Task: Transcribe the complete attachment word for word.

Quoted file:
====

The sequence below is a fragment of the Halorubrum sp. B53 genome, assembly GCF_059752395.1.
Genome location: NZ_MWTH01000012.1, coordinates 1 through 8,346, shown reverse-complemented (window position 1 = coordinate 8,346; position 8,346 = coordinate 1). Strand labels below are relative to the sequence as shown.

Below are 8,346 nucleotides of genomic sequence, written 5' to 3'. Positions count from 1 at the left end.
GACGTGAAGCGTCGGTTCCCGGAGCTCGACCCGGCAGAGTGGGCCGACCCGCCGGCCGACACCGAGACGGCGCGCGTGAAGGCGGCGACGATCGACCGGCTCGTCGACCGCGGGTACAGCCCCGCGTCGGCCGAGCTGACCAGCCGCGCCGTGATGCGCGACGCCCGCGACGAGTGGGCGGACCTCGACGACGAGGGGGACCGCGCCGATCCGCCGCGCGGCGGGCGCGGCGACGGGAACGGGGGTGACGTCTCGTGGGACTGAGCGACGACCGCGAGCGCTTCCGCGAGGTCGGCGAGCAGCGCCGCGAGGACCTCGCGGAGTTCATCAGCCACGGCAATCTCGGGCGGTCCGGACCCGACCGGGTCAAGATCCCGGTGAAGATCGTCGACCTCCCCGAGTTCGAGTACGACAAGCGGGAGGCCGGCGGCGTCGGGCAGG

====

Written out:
The sequence below is a fragment of the Halorubrum sp. B53 genome, assembly GCF_059752395.1.
Genome location: NZ_MWTH01000012.1, coordinates 1 through 8,346, shown reverse-complemented (window position 1 = coordinate 8,346; position 8,346 = coordinate 1). Strand labels below are relative to the sequence as shown.

Below are 8,346 nucleotides of genomic sequence, written 5' to 3'. Positions count from 1 at the left end.
GACGTGAAGCGTCGGTTCCCGGAGCTCGACCCGGCAGAGTGGGCCGACCCGCCGGCCGACACCGAGACGGCGCGCGTGAAGGCGGCGACGATCGACCGGCTCGTCGACCGCGGGTACAGCCCCGCGTCGGCCGAGCTGACCAGCCGCGCCGTGATGCGCGACGCCCGCGACGAGTGGGCGGACCTCGACGACGAGGGGGACCGCGCCGATCCGCCGCGCGGCGGGCGCGGCGACGGGAACGGGGGTGACGTCTCGTGGGACTGAGCGACGACCGCGAGCGCTTCCGCGAGGTCGGCGAGCAGCGCCGCGAGGACCTCGCGGAGTTCATCAGCCACGGCAATCTCGGGCGGTCCGGACCCGACCGGGTCAAGATCCCGGTGAAGATCGTCGACCTCCCCGAGTTCGAGTACGACAAGCGGGAGGCCGGCGGCGTCGGGCAGG